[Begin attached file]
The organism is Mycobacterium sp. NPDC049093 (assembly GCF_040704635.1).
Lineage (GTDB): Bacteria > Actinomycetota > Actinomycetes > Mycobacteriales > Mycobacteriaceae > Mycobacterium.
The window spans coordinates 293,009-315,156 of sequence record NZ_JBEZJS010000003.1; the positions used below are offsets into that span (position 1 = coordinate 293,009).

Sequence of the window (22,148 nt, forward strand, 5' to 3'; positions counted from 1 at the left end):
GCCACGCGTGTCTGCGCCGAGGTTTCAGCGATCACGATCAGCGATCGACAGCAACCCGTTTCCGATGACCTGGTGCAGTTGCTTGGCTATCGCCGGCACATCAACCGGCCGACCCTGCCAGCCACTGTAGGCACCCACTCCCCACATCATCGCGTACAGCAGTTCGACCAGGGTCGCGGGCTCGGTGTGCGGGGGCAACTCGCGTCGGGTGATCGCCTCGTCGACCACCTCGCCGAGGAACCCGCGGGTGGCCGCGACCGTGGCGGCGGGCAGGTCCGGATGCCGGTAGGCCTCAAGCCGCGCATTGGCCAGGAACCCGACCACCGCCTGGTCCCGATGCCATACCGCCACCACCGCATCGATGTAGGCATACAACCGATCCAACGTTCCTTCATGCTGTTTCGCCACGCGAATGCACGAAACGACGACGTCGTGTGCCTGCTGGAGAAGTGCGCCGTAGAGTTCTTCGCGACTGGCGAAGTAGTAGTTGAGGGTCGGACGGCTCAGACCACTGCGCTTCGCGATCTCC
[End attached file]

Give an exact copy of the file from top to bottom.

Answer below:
The organism is Mycobacterium sp. NPDC049093 (assembly GCF_040704635.1).
Lineage (GTDB): Bacteria > Actinomycetota > Actinomycetes > Mycobacteriales > Mycobacteriaceae > Mycobacterium.
The window spans coordinates 293,009-315,156 of sequence record NZ_JBEZJS010000003.1; the positions used below are offsets into that span (position 1 = coordinate 293,009).

Sequence of the window (22,148 nt, forward strand, 5' to 3'; positions counted from 1 at the left end):
GCCACGCGTGTCTGCGCCGAGGTTTCAGCGATCACGATCAGCGATCGACAGCAACCCGTTTCCGATGACCTGGTGCAGTTGCTTGGCTATCGCCGGCACATCAACCGGCCGACCCTGCCAGCCACTGTAGGCACCCACTCCCCACATCATCGCGTACAGCAGTTCGACCAGGGTCGCGGGCTCGGTGTGCGGGGGCAACTCGCGTCGGGTGATCGCCTCGTCGACCACCTCGCCGAGGAACCCGCGGGTGGCCGCGACCGTGGCGGCGGGCAGGTCCGGATGCCGGTAGGCCTCAAGCCGCGCATTGGCCAGGAACCCGACCACCGCCTGGTCCCGATGCCATACCGCCACCACCGCATCGATGTAGGCATACAACCGATCCAACGTTCCTTCATGCTGTTTCGCCACGCGAATGCACGAAACGACGACGTCGTGTGCCTGCTGGAGAAGTGCGCCGTAGAGTTCTTCGCGACTGGCGAAGTAGTAGTTGAGGGTCGGACGGCTCAGACCACTGCGCTTCGCGATCTCC